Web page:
Flying with high blood pressure: Travel tips

Posted on April 10, 2013 by Guest Writer
Mature couple flying

Having high blood pressure should not be a barrier to travelling. In fact all forms of travel should be fine if you have high blood pressure and it is well controlled, even long distance. If your high blood pressure is not controlled by medication then your GP can advise you about whether it is a good idea to travel, especially if your journey involves flying, as high altitudes can increase blood pressure.

Can you fly with high blood pressure?

Yes but you should talk to your doctor before making any travel plans, however it is likely that you’ll be okay to fly if you have high blood pressure and it is well controlled with medication.

Travelling by air can be quite stressful in itself, with queues, security to clear and tight deadlines. If you are flying, try to reduce the amount of stress that could occur at the airport by arriving in plenty of time. If you’ve got an early flight then it might be worth considering staying at an airport hotel the night before. There are plenty of hotels to suit any budget, but make sure that you book one that’s actually close to the terminal you require. Allow plenty of time to clear security and bring extra medication in your hand luggage, along with a prescription, in case tablets go missing or more are needed when abroad. Your pharmacist can advise you of international generic and brand names for UK medicine.

If you have high blood pressure you are also at a greater risk of developing deep vein thrombosis (DVT), so we’ve put together a handy graphic which shows you the easy exercises you can do while flying to help prevent DVT.

Exercises while flying to help prevent DVT_Staysure

Does flying affect blood pressure?

Yes it can. At high altitudes, even in a pressurised aircraft cabin, people with high blood pressure are at higher risk of hypoxia, when decreased oxygen in the blood can cause swelling and blood clots.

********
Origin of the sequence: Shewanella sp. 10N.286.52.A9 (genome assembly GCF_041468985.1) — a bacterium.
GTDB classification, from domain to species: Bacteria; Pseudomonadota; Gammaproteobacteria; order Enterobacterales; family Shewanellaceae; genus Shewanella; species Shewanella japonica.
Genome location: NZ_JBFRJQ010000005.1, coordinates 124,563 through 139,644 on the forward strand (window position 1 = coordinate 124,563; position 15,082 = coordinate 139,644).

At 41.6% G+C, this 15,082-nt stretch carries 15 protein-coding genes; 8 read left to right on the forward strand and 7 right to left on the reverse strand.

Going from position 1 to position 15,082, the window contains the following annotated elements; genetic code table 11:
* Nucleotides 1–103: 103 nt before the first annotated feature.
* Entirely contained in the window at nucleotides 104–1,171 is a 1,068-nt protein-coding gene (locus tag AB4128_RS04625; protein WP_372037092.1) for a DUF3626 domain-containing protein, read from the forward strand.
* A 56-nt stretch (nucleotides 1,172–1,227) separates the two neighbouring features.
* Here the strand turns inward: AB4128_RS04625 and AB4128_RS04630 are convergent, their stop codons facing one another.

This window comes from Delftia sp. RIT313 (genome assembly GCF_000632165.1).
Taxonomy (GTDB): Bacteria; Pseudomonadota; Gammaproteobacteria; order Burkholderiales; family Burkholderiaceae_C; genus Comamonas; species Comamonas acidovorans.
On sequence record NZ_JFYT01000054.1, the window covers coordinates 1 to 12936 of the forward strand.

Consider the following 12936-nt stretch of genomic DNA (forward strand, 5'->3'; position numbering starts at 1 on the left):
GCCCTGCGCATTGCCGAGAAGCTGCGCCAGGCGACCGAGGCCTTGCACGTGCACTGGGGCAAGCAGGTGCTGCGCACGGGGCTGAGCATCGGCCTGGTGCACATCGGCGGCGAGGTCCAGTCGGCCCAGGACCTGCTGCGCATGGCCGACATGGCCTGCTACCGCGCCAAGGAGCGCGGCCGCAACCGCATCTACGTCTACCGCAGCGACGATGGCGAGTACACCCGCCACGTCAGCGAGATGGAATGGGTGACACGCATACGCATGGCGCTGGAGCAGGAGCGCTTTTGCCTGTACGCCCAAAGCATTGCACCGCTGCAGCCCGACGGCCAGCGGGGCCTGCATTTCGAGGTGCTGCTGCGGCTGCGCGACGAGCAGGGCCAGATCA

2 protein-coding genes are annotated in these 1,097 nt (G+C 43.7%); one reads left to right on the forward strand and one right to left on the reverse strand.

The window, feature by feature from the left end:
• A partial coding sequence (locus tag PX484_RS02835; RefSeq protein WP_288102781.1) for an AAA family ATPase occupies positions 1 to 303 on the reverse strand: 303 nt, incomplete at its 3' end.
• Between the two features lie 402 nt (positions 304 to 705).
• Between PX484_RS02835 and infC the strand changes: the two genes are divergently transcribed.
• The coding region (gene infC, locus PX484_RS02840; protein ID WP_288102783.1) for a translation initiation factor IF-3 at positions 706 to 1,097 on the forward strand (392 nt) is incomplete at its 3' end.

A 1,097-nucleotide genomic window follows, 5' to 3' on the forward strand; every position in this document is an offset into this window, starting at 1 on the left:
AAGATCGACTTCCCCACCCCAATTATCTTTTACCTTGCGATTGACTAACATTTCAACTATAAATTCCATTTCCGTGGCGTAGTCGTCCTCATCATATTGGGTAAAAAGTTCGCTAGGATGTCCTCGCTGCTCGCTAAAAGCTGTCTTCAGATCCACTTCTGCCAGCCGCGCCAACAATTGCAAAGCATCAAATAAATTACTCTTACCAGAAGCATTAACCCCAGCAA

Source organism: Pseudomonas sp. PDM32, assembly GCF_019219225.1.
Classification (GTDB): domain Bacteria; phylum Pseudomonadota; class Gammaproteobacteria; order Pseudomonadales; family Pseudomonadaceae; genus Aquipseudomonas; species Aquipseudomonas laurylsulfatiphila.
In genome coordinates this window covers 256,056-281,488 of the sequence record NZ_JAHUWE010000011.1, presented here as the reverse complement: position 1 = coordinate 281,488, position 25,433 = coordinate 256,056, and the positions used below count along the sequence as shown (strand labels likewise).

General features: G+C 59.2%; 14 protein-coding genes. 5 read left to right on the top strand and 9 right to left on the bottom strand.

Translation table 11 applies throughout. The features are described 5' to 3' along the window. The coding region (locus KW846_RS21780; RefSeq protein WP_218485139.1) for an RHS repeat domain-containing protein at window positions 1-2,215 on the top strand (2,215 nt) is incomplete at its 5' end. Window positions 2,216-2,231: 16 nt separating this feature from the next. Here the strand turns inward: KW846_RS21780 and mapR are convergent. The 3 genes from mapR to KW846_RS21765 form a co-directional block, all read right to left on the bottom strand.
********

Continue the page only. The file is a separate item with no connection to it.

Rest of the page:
Take some snacks from home for the journey, as airlines tend to give out salty peanuts or crackers, which can increase blood pressure levels. It’s also a good idea to avoid alcohol and sedatives as they can make you more prone to staying in one position, or falling asleep, during the flight.

If your GP has expressed a concern about the altitude and you require an oxygen tank then these can be rented from the airline if you call in advance.

 

Tips for travelling with high blood pressure

  • Buy travel insurance that covers pre-existing medical conditions policy to cover any high blood pressure related medical costs should you need treatment while you are away.
  • Pack your medication in your hand luggage so that it is easily accessible during travel. Remember to pack extra medicines to cover for any delays or loss
  • Bring your own food as airlines tend to provide snacks with added salt which can increase blood pressure levels
  • Avoid alcohol and any medication with a sedative effect – they can make you less active during a flight
  • Drink plenty of water
  • Carry written information on your medication and dosages, along with contact information on who to contact in the unlikely event of an emergency